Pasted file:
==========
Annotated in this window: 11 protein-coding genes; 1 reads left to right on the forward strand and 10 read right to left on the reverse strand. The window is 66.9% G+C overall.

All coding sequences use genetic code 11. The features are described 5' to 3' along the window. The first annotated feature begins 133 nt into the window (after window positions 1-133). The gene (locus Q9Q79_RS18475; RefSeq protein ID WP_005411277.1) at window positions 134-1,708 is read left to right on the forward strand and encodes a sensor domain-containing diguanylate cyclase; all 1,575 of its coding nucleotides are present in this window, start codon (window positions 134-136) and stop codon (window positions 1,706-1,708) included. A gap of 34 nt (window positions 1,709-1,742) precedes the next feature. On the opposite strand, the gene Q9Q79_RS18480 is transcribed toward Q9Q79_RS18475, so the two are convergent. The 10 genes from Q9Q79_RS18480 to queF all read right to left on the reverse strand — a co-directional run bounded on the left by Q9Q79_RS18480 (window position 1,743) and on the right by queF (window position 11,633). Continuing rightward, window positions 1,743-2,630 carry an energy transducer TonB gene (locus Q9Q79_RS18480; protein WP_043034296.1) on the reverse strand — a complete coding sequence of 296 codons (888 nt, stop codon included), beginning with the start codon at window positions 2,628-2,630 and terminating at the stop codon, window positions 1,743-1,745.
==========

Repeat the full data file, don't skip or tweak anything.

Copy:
Annotated in this window: 11 protein-coding genes; 1 reads left to right on the forward strand and 10 read right to left on the reverse strand. The window is 66.9% G+C overall.

All coding sequences use genetic code 11. The features are described 5' to 3' along the window. The first annotated feature begins 133 nt into the window (after window positions 1-133). The gene (locus Q9Q79_RS18475; RefSeq protein ID WP_005411277.1) at window positions 134-1,708 is read left to right on the forward strand and encodes a sensor domain-containing diguanylate cyclase; all 1,575 of its coding nucleotides are present in this window, start codon (window positions 134-136) and stop codon (window positions 1,706-1,708) included. A gap of 34 nt (window positions 1,709-1,742) precedes the next feature. On the opposite strand, the gene Q9Q79_RS18480 is transcribed toward Q9Q79_RS18475, so the two are convergent. The 10 genes from Q9Q79_RS18480 to queF all read right to left on the reverse strand — a co-directional run bounded on the left by Q9Q79_RS18480 (window position 1,743) and on the right by queF (window position 11,633). Continuing rightward, window positions 1,743-2,630 carry an energy transducer TonB gene (locus Q9Q79_RS18480; protein WP_043034296.1) on the reverse strand — a complete coding sequence of 296 codons (888 nt, stop codon included), beginning with the start codon at window positions 2,628-2,630 and terminating at the stop codon, window positions 1,743-1,745.